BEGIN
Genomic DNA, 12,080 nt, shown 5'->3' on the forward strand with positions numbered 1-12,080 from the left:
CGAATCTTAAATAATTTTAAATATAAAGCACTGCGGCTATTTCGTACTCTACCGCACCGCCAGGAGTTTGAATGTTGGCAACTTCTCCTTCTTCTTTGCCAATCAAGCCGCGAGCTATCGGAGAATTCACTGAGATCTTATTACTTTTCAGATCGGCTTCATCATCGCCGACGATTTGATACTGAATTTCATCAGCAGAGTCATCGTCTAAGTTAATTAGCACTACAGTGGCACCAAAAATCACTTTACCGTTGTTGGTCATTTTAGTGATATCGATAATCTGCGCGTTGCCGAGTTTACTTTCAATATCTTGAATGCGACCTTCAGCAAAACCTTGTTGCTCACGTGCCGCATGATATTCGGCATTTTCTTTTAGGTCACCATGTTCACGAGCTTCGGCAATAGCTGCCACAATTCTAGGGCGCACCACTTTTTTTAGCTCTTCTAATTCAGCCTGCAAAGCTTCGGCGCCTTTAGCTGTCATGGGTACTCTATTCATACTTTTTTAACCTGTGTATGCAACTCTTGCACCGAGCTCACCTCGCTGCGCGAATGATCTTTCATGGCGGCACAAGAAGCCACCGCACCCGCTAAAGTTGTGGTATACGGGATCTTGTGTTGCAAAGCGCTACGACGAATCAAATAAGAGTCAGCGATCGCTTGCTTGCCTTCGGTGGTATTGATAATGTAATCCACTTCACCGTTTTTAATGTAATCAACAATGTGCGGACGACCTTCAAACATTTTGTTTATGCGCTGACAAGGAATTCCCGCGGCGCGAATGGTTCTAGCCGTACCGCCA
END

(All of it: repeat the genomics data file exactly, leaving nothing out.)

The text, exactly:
Genomic DNA, 12,080 nt, shown 5'->3' on the forward strand with positions numbered 1-12,080 from the left:
CGAATCTTAAATAATTTTAAATATAAAGCACTGCGGCTATTTCGTACTCTACCGCACCGCCAGGAGTTTGAATGTTGGCAACTTCTCCTTCTTCTTTGCCAATCAAGCCGCGAGCTATCGGAGAATTCACTGAGATCTTATTACTTTTCAGATCGGCTTCATCATCGCCGACGATTTGATACTGAATTTCATCAGCAGAGTCATCGTCTAAGTTAATTAGCACTACAGTGGCACCAAAAATCACTTTACCGTTGTTGGTCATTTTAGTGATATCGATAATCTGCGCGTTGCCGAGTTTACTTTCAATATCTTGAATGCGACCTTCAGCAAAACCTTGTTGCTCACGTGCCGCATGATATTCGGCATTTTCTTTTAGGTCACCATGTTCACGAGCTTCGGCAATAGCTGCCACAATTCTAGGGCGCACCACTTTTTTTAGCTCTTCTAATTCAGCCTGCAAAGCTTCGGCGCCTTTAGCTGTCATGGGTACTCTATTCATACTTTTTTAACCTGTGTATGCAACTCTTGCACCGAGCTCACCTCGCTGCGCGAATGATCTTTCATGGCGGCACAAGAAGCCACCGCACCCGCTAAAGTTGTGGTATACGGGATCTTGTGTTGCAAAGCGCTACGACGAATCAAATAAGAGTCAGCGATCGCTTGCTTGCCTTCGGTGGTATTGATAATGTAATCCACTTCACCGTTTTTAATGTAATCAACAATGTGCGGACGACCTTCAAACATTTTGTTTATGCGCTGACAAGGAATTCCCGCGGCGCGAATGGTTCTAGCCGTACCGCCA